How to choose the right tires for a bicycle?

Buying the right tire for an old bike is not always easy. Over the years, rims of different sizes have been made with the same indicated inch size, which sometimes makes it difficult to find the right tire.

There are several ways to mark bicycle tire size, but the easiest way to find new tires that fit your bike is with the so-called ERTRO reading, which is based on millimeters. The first two numbers of the number tell the width of the tire and the next three numbers the inner diameter of the tire. For example, 47-622 means a 47mm wide normal 28″(622mm) tire and 47-559 a 47mm wide 26″(559mm) tire.

You have to be careful with markings based on inches, because tires and rims marked with the same inch size have different sizes. For example, the 26" rim used in the Helkama Oiva and Aino has a millimeter size of 584, and the 26" used in mountain bikes is 559. Also, a tire marked 28 x1 5/8 x1 1/2 (44-635) is intended for a rim of a different size than 28 x1 5/8 x1 1/2NL (40-622), despite the seemingly similar inch size marking, tires of these different sizes do not fit each other's rims.

You can usually install tires of different widths on the same rim, as long as the diameter remains the same. For example, instead of 40-622 tires, you can usually install 32-622 tires. When choosing tires of different sizes, however, the width of the wheel rims and forks and the space under the mudguards should be taken into account, as generally wider tires are also taller.

In Finland, the most common inch sizes and their equivalents in ERTRO readings:

  • 12 1/2″ = 203
  • 16″ = 305
  • 20″ = 406 (children's bikes and BMX bikes)
  • 22″ = 484 (old Jopots)
  • 24″ = 507
  • 26″ = 559 (mountain bikes and most modern youth bikes, etc.)
  • 26″ = 584 (Helkama Aino, Oiva and Jääkäri. Also SA-INT wheels)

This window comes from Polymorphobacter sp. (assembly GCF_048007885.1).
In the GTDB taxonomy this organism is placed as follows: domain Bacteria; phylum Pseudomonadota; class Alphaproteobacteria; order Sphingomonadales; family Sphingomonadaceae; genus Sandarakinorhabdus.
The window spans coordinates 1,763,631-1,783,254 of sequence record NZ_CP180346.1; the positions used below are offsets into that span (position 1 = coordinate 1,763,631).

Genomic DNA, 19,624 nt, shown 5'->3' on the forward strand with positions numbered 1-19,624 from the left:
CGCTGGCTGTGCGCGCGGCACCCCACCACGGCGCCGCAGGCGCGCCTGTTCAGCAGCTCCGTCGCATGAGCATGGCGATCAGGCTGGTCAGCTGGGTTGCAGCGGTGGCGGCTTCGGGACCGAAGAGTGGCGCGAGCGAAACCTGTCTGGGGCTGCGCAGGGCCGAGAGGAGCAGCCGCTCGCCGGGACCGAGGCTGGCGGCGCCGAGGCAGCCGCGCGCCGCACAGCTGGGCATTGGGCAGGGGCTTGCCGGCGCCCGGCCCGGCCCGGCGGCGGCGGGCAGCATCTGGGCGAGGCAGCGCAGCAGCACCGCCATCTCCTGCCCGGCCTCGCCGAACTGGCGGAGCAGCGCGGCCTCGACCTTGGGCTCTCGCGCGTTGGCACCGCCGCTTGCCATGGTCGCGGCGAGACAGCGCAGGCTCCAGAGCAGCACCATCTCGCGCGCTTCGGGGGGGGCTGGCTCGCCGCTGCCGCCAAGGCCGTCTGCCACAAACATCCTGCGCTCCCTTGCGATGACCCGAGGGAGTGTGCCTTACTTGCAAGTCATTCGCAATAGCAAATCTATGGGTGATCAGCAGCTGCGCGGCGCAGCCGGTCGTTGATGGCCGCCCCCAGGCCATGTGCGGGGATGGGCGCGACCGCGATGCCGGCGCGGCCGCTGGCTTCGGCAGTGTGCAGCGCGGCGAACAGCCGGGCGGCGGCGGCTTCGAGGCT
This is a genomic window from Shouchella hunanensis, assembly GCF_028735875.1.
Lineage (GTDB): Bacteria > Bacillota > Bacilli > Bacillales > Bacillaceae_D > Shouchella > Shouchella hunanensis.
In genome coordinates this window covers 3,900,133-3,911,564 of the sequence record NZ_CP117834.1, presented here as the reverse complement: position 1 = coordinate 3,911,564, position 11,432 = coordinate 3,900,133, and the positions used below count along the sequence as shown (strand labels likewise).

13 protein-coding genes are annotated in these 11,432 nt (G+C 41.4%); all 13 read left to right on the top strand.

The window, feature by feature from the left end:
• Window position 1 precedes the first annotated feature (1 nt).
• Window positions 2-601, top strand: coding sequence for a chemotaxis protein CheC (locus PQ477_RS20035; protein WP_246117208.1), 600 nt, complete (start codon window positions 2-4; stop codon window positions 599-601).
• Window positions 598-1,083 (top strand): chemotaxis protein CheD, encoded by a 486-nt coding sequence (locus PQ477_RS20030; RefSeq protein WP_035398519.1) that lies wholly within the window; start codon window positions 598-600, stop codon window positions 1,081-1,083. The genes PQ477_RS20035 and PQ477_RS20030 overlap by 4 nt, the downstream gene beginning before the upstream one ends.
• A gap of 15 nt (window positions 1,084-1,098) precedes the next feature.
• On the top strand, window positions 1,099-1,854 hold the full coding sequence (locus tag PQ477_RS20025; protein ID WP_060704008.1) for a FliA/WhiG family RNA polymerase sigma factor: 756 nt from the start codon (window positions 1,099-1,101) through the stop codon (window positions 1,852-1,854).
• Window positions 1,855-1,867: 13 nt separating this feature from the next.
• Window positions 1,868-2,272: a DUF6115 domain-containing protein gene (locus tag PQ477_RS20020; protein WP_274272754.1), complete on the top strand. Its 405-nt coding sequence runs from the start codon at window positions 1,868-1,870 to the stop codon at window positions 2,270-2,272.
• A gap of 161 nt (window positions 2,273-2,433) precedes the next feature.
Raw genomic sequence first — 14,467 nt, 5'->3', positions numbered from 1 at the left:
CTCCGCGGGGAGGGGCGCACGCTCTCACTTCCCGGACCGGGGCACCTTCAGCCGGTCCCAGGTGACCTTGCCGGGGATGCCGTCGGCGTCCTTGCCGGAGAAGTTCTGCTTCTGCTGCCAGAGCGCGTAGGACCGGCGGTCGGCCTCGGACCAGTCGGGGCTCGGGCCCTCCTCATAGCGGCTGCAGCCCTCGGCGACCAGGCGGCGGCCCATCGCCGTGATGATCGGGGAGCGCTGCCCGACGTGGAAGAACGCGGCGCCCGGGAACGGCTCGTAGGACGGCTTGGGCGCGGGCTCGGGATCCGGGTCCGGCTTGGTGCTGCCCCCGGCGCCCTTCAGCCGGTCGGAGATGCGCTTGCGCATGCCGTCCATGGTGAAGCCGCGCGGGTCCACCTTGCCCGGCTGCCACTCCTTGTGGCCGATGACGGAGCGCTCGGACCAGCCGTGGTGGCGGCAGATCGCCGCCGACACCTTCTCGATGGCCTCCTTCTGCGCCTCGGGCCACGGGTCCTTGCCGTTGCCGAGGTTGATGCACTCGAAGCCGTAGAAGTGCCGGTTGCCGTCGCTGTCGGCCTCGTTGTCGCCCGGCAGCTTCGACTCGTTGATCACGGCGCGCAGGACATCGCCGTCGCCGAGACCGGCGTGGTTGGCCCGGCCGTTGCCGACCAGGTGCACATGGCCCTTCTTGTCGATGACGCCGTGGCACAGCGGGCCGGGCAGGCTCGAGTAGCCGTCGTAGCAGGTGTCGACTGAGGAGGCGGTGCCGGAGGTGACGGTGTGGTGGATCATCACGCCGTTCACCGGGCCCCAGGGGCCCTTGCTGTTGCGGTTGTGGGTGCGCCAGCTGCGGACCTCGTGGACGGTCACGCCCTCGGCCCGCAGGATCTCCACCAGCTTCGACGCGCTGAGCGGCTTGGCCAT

• 27.5″ = 584 (27.5″ mountain bikes, also known as 650B)
  • 27″ = 630
  • 28″ = 622
  • 28″ = 635 (old, often Swedish standard wheels)
  • 29″ = 622 (29″ mountain bikes)


Inner tires use the same marking methods as outer tires, but the sizes are "stretchy". For example, a 32/47-609/642 inner tire fits outer tires with a width of 32-47mm and a diameter of 609-642. That is, the inner ring mentioned above works for e.g. to the common 40-622 outer tire in hybrids.

There are three types of valves in inner tubes. The familiar car valve (needle/schrader valve), traditional quick valve (dunlop/woods) and presta valve. The presta valve was traditionally used on road bikes, but today it can be found on mountain and hybrid bikes as well.

The presta valve is thinner than car and quick-release valves, and its "soul" must be turned open by hand before pumping. In many cases, it is not possible to change inner tires with other types of valves to a bike with presta valves, because the hole in the rim is smaller.


The recommended tire pressure for each outer tire is usually printed on the side of the tire, there are no pressure recommendations for inner tires. In general, wider tires have a lower pressure, and the higher you go to narrower tires, the higher the pressures.